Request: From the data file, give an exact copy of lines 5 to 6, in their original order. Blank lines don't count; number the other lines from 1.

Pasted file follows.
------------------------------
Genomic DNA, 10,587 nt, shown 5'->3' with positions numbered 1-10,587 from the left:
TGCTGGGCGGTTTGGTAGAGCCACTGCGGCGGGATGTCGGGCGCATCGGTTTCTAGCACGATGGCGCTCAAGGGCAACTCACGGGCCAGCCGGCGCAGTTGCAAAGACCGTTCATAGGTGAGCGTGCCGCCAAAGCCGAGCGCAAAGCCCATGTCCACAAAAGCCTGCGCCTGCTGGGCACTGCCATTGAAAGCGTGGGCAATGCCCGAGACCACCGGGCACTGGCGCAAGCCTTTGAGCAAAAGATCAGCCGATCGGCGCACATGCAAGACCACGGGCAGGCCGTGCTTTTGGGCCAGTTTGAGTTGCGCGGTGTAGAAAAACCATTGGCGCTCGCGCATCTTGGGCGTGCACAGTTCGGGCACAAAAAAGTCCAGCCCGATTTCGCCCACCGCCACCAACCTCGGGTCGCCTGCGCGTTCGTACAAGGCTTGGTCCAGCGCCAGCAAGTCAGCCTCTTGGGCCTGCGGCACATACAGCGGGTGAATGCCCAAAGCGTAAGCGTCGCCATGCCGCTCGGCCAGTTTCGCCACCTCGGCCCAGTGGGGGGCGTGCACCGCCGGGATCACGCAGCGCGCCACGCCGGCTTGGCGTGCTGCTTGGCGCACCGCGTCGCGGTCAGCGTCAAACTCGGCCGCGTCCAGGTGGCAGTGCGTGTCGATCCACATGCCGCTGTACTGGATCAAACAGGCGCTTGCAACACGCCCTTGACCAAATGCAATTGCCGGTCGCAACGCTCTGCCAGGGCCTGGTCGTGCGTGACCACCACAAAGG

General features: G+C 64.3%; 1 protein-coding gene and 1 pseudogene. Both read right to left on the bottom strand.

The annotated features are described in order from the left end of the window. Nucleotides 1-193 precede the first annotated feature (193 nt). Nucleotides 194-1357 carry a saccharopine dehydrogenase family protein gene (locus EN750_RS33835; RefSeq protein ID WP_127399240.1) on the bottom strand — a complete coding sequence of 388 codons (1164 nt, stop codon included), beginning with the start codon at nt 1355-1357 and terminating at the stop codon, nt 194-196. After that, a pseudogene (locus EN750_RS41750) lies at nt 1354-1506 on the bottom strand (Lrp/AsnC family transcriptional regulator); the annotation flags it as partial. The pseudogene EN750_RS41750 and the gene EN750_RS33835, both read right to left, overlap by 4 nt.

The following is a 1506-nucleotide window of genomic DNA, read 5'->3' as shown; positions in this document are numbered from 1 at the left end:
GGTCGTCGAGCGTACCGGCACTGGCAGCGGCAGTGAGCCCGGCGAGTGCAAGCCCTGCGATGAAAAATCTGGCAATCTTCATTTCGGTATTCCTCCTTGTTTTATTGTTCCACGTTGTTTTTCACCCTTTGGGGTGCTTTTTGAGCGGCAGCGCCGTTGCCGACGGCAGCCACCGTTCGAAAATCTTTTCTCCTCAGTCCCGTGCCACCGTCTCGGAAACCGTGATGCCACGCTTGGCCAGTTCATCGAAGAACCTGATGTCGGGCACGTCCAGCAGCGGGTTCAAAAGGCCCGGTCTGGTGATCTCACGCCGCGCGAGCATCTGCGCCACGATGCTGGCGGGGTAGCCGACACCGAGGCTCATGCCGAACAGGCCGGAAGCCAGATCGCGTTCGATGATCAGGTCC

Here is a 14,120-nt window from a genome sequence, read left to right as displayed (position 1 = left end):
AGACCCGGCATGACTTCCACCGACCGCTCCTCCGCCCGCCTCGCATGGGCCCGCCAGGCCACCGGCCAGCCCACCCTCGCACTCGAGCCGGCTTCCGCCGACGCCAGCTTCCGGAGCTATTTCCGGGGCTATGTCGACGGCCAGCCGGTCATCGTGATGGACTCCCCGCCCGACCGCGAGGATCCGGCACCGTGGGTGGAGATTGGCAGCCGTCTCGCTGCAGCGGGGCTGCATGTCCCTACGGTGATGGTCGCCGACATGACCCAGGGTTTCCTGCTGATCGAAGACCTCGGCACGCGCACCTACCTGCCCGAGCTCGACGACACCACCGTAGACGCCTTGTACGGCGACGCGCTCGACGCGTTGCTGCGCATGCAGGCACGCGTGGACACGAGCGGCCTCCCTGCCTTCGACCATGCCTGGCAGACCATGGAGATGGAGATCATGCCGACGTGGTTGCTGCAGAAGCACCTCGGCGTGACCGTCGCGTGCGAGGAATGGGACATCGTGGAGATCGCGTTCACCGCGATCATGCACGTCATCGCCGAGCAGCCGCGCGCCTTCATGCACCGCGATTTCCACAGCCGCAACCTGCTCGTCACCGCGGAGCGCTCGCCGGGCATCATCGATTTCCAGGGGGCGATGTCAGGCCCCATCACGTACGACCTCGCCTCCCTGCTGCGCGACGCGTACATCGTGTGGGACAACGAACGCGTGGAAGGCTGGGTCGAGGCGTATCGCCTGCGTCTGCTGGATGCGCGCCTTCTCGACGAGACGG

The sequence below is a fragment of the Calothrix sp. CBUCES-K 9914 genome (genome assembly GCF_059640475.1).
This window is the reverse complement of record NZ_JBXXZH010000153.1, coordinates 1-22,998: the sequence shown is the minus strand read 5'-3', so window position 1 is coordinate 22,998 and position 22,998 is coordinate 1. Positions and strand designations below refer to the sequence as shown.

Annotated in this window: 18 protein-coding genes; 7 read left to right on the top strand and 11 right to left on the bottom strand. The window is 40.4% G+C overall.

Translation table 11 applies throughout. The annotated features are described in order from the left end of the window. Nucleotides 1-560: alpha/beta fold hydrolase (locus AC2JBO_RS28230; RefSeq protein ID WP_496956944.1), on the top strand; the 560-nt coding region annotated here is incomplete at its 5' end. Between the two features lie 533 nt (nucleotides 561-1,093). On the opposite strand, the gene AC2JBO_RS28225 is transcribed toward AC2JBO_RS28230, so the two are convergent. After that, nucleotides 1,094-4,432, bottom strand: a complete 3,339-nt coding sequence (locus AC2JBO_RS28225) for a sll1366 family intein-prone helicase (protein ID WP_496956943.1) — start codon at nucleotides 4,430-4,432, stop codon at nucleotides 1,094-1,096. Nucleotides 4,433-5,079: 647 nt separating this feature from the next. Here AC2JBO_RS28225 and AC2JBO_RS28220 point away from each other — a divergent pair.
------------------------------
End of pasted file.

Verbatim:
The following is a 1506-nucleotide window of genomic DNA, read 5'->3' as shown; positions in this document are numbered from 1 at the left end:
GGTCGTCGAGCGTACCGGCACTGGCAGCGGCAGTGAGCCCGGCGAGTGCAAGCCCTGCGATGAAAAATCTGGCAATCTTCATTTCGGTATTCCTCCTTGTTTTATTGTTCCACGTTGTTTTTCACCCTTTGGGGTGCTTTTTGAGCGGCAGCGCCGTTGCCGACGGCAGCCACCGTTCGAAAATCTTTTCTCCTCAGTCCCGTGCCACCGTCTCGGAAACCGTGATGCCACGCTTGGCCAGTTCATCGAAGAACCTGATGTCGGGCACGTCCAGCAGCGGGTTCAAAAGGCCCGGTCTGGTGATCTCACGCCGCGCGAGCATCTGCGCCACGATGCTGGCGGGGTAGCCGACACCGAGGCTCATGCCGAACAGGCCGGAAGCCAGATCGCGTTCGATGATCAGGTCC